An Issue in American Politics

At times, I wonder how distinct actually the field of American politics (AP) to comparative politics (CP). Yes, the focus of analysis of the two is obviously different. AP, the name speaks for itself, focuses on political dynamics in the United States. One seeks to study AP, for example, will be socialized with the ways American democracy works. They can study congress or presidency, how gender and race affect political discourses, public opinion, or voting behavior. On the other hand, the focus of CP potentially intersects with the broad themes in AP. None of the subject of interests in AP are alien for CP. Instead, the topics of CP are quite broader (i.e very few political scientists have interest to study social movement or leftist ideology in the US, whereas these topics have been scrutinized in great details by comparativists). Having taken both CP and AP, I can tell that the considerable area of interests between the two are not that different.

But the distinction between the two subfields is more obvious if we compare the requirements for methods courses. To get you a sense, here are brief descriptions for AP and CP at the Ohio State, one of top-notch PhD programs in the US. As you can tell, there are minimum FIVE courses on methodology (from quantitative methods to formal model) that must be taken by those who study AP. Whereas in CP, the requirements are somewhat modest. Students are usually expected to take the combination of research design and quantitative class, aside from a foreign language requirement of the country of interest (which is, predominantly, has been eliminated in many schools).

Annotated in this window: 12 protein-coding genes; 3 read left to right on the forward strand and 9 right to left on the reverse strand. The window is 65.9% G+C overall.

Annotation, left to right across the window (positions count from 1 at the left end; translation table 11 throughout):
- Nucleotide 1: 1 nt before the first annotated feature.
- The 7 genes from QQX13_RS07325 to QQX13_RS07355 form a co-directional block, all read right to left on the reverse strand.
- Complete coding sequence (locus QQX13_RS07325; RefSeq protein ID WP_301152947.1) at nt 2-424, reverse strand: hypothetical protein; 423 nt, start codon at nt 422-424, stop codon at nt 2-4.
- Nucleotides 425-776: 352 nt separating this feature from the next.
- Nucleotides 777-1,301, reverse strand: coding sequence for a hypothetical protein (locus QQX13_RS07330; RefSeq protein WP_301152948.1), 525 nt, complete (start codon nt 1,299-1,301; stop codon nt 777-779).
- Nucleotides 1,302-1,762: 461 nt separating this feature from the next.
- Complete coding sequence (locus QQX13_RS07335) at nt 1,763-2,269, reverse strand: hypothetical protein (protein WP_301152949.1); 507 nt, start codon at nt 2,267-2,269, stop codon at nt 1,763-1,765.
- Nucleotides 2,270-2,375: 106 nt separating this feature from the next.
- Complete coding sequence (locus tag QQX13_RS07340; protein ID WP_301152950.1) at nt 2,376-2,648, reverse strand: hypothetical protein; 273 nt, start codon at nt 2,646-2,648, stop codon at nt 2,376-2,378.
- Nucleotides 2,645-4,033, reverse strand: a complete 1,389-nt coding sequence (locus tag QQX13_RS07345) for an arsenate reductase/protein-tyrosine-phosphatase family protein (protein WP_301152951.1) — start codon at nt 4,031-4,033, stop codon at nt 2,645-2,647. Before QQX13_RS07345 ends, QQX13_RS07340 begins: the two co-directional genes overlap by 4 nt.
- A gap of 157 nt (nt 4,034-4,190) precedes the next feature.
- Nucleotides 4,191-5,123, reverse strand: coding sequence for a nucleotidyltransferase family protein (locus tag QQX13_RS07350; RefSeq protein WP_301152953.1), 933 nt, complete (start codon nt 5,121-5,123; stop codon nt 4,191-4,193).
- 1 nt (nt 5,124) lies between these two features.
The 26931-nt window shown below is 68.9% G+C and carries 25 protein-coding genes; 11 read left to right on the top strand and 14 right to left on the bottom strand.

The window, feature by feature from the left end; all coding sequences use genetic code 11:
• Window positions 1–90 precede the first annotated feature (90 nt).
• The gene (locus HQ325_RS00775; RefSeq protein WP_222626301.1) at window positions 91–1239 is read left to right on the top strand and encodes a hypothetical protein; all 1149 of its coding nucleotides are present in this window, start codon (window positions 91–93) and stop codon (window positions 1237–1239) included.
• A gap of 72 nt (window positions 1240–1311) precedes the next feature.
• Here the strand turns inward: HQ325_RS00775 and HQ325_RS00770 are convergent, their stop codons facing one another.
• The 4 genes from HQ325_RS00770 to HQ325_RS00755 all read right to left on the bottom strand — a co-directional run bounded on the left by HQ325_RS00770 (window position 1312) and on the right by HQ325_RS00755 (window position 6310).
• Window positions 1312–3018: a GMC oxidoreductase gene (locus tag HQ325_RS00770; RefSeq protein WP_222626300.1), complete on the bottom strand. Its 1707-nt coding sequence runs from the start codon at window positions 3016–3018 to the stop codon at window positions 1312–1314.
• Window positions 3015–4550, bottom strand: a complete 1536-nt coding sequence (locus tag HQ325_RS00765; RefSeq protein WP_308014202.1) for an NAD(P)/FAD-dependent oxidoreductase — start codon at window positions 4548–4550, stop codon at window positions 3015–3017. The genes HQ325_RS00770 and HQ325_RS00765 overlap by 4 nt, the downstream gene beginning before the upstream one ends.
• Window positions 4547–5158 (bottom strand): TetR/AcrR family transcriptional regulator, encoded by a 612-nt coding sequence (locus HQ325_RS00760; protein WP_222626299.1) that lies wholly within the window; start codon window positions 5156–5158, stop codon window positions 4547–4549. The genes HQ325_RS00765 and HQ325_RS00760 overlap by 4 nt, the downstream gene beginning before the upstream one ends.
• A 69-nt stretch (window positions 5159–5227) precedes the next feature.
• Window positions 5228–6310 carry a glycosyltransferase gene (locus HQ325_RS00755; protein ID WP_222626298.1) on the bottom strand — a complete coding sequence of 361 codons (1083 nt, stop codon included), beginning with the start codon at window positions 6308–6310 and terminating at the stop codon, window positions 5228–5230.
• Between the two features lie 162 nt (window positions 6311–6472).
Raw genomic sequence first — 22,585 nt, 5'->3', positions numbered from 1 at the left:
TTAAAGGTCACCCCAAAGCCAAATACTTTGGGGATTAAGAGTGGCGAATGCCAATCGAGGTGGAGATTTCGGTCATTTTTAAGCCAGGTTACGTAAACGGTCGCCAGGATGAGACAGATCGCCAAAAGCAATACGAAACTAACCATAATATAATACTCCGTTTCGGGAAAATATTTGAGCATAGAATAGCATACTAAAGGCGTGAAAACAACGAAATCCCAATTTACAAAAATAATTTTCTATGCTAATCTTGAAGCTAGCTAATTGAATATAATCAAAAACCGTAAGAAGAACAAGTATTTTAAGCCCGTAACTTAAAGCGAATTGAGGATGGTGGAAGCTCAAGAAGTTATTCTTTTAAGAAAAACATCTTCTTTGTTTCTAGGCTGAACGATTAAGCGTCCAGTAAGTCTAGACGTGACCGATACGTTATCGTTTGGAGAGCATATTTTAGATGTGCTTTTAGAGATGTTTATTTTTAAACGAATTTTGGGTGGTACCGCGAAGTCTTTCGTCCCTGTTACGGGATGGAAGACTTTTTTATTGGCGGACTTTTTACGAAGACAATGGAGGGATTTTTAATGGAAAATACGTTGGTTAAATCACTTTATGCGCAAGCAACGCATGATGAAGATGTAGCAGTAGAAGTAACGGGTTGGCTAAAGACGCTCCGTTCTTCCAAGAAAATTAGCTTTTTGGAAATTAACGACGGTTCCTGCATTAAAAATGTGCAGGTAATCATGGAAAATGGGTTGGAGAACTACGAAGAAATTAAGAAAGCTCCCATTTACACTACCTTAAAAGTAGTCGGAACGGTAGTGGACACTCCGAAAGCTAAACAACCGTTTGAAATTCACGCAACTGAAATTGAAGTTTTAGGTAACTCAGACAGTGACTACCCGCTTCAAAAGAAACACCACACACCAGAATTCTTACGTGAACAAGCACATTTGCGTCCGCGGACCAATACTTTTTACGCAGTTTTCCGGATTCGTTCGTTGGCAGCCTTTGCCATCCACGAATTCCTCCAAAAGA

So as you might expect, in the first place, I can say that the field of AP is mostly method-driven than CP, which is largely, I suppose, a problem-driven field. AP is methodologically more rigor and more quantitatively oriented field than CP (Ian Shapiro has an excellent discussion on this). This is not to say that such a methodologically oriented field is wrong. That’s not the point. But I was just wondering how isolated AP could be if scholars engage in AP debates don’t put their findings in comparative perspective. This idea also calls into question how compliment or how possible the scholars in the two subfield can communicate each other, given boundary in their respective fields (more discussion on this Linz & Stepan and Przeworski).

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